I’m breaking tradition here, both in style and also in asking for help. Please, if you read this, share it. Link to it. Copy from it and Tweet about it and post it. Help me get the word out where, perhaps through the power of social media, a wrong can be righted. Thank you!
The crop vs full frame debate will never end. Of that there is little doubt. The truth is, for the vast majority of people out there, there’s really going to be virtually no practical difference between the two. But there are times when one definitely shines over the other. Wildlife is one such case. Camera resolution being equal, the extra reach of a crop body can be a valuable asset.
The alternative is teleconverters. They’ve been around for years. Common in the days of film, and still used today by those wanting a little more reach out of their lenses. They do have their drawbacks, though. In this video, wildlife photographer Steve Perry talks about the advantages and disadvantages of shooting a Nikon D5 with a 1.4x teleconverter vs the cropped sensor Nikon D500.
The modified infrared cut filter will allow greater transmittance of hydrogen-alpha, necessary when photographing diffuse nebulae.
Following Canon’s 20Da (2005) and 60Da (2012), this could be the first full frame DSLR optimized for astrophotography.
According to Nikon Rumors, Nikon is about to drop a bomb into the firmware update process that stayed relatively similar throughout the 12 years or so since DSLRs became common. NR received a pastebin mail copy presumably from Nikon suggesting that Nikon is working on a new firmware download program which is “free to join“. The program suggests that Nikon shooters will be able to “download advanced firmware updates” that “add new functionality to their cameras“.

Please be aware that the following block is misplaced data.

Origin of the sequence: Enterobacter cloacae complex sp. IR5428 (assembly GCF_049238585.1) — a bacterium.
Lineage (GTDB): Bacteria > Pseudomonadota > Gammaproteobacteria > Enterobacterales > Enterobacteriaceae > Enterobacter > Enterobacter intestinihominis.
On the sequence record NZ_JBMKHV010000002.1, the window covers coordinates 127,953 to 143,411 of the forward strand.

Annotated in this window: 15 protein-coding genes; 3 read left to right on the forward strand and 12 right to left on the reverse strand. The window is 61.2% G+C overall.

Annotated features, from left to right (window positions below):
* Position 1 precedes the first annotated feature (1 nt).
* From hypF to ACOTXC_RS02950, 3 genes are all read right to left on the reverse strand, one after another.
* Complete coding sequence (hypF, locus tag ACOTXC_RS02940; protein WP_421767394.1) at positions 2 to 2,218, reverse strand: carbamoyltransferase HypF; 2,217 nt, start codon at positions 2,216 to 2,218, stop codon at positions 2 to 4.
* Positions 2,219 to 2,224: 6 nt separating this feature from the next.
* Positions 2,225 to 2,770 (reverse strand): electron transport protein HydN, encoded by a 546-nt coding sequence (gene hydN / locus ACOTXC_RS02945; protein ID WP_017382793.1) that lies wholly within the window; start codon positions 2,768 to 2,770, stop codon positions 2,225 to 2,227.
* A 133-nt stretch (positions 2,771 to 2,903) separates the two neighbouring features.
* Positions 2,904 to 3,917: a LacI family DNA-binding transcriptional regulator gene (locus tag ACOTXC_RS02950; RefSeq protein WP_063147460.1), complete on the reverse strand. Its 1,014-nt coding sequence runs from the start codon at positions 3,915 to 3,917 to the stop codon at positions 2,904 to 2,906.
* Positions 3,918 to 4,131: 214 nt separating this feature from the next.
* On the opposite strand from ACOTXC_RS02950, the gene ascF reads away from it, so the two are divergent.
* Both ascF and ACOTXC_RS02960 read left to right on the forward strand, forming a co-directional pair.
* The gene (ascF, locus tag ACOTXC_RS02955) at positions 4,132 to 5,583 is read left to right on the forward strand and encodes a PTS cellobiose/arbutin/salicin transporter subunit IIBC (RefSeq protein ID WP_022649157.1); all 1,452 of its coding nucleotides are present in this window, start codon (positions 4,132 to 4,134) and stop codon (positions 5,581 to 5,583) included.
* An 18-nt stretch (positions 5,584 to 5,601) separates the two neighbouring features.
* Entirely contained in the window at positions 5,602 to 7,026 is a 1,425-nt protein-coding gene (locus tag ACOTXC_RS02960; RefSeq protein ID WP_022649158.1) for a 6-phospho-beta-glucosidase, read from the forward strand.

Joining the program is free to join for the first three years, but it is not clear what will happen afterwards, and once the following link becomes live, you will be able to join it here: http://imaging.nikon.com/advancing.
According to the mail the first batch of firmware update will be available for FX format cameras (Nikon D750, D810, D800, D800E, D610 and D600) and will include the following features:
With the announcement of the D810 Nikon needed great footage to demonstrate the capabilities of the camera. My friend Preston Kanak was one of the selected few who was asked to use the camera and deliver both footage shot with the camera, along with a compelling story and a behind the scenes look on using the camera. (The BTS is above, the actual movie right after the jump, both amazing cinematography)
As those endeavors usually go, Preston only had about 20 days to deliver a polished product. It is not a lot of you consider the magnitude of the production. Preston breaks up the project on his blog, and you can get a glimpse as to the magnitude of the production. What we were curious about is what steps were taken to deliver on time. Here are the awesome pointers he shared with DIYP.
If you’ve been wondering what Nikon’s new camera, the D810, provides the in the video realm, you are gonna drool over this film from Preston Kanak. The movie called Every Moment Counts was shot entirely on the D810. The film is (wonderfully) graded so it does not really show the movie ‘out of camera’ but it definitely shows what the camera is capable of, in some challenging conditions. (Look for low light, contrasty scenes and fine details)
The movie, aside from displaying impressive Nikon stance is certainly a gem: